Another fine mesh: Bluetooth targets smart buildings with new specs

bluetooth mesh
Image credit: Bluetooth SIG

Bluetooth has just evolved from device-pairing to a smart-building enabler thanks to a new mesh networking capability optimized for creating large-scale device networks.

The Bluetooth Special Interest Group (SIG) says that the mesh feature is ideally suited for building automation, sensor networks and other IoT solutions where tens, hundreds, or thousands of devices need to communicate with one another.

The SIG is also touting the ability of the mesh specs to support industrial-grade IoT apps such as commercial buildings and factory automation, saying the technology is reliable, scalable and secure enough to meet the needs of Industry 4.0.

It also allows additional services to be added on top of the mesh network. So, for example, a Bluetooth mesh network deployed to run, say, a smart-lighting system could also be used for apps like asset tracking and way finding.

The other advantage of Bluetooth mesh, the SIG says, is the multi-vendor interoperability inherent in a mature ecosystem. From the press release:

“Multi-vendor interoperability is a major factor in determining how fast markets develop,” said Russ Sharer, VP Global Marketing and Business Development, Fulham.

SIG members such as ARM, Ericsson, Qualcomm Technologies, Silicon Labs, Silvair and Toshiba have offered public support for the mesh specs on the SIG blog.

Andrew Zignani, senior analyst at ABI Research, commented that mesh networking is “a critical enabler” for Bluetooth’s transition from a personal area network and pairing technology towards a more scalable, robust, low-power IoT connectivity solution.

“Mesh network topology helps to overcome the obstacles and shortcomings of conventional hub-to-spoke technologies, including range limitations, limited network sizes, and unreliability, and can help to create more intelligent and reliable wireless sensor networks that span greater distances and cover a wider area,” he said. “Bluetooth mesh will therefore become increasingly vital to support, create, or enhance several use cases such as smart lighting control, building automation, sensorizing industrial production facilities, and potentially beacons in the future.”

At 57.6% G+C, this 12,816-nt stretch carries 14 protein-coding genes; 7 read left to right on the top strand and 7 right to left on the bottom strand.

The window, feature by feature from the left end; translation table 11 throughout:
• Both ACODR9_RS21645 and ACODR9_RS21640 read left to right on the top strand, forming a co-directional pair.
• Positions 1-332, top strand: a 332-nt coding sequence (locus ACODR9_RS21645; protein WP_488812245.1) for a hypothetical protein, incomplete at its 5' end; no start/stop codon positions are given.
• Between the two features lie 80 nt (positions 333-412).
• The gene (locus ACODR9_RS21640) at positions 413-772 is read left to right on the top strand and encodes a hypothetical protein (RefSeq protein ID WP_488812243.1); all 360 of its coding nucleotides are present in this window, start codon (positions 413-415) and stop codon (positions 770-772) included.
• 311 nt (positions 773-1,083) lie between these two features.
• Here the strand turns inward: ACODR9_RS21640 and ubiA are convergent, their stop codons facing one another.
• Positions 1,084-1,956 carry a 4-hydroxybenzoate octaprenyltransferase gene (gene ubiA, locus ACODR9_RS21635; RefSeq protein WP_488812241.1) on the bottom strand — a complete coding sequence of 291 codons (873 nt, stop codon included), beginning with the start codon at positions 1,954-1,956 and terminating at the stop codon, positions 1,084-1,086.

Zignani added that mesh networking capability will open up new opportunities in areas not normally associated with Bluetooth and where competing wireless connectivity solutions “have already gained traction or have had comparative advantages.”

The SIG seems to be counting on it. “In the same way the connected device market experienced rapid growth after the introduction of Bluetooth Low Energy, we believe Bluetooth mesh networking can play a vital role in helping early stage markets, such as building automation and wireless sensor networks, experience more rapid growth, said SIG executive director Mark Powell in a statement.

The SIG says the mesh networking specifications are compatible with Bluetooth 4.0 and higher. However, that doesn’t mean that existing 4.0 devices will support mesh automatically, warns The Verge:

Bluetooth mesh can be added to any device that already supports Bluetooth 4.0 or 5.0, which is good because it means new hardware isn’t required, so a lot of devices can get support. But whether current devices receive it depends on if their manufacturers release an update.

Bluetooth SIG says that it usually expects to see new Bluetooth standards starting to enter the market about six months after they’re released. In this case, it expects Bluetooth mesh to show up even sooner, since new hardware isn’t required. So there’s a good chance your next Bluetooth device will support mesh, but there’s no guarantee your current ones will.

However, the article notes, the mesh specs also support a proxy function that would enable non-mesh devices to connect to the mesh network and control other mesh devices.

See also: this snappy video.

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John C. Tanner
About John C. Tanner 248 Articles

John Tanner has been covering the Asia-Pacific telecoms industry since 1996. He has two degrees in telecommunications, and worked for six years in the US radio industry in various technical and advisory capacities, covering radio and satellite equipment maintenance, studio networking, news writing and production, the latter of which earned him several regional and national awards.

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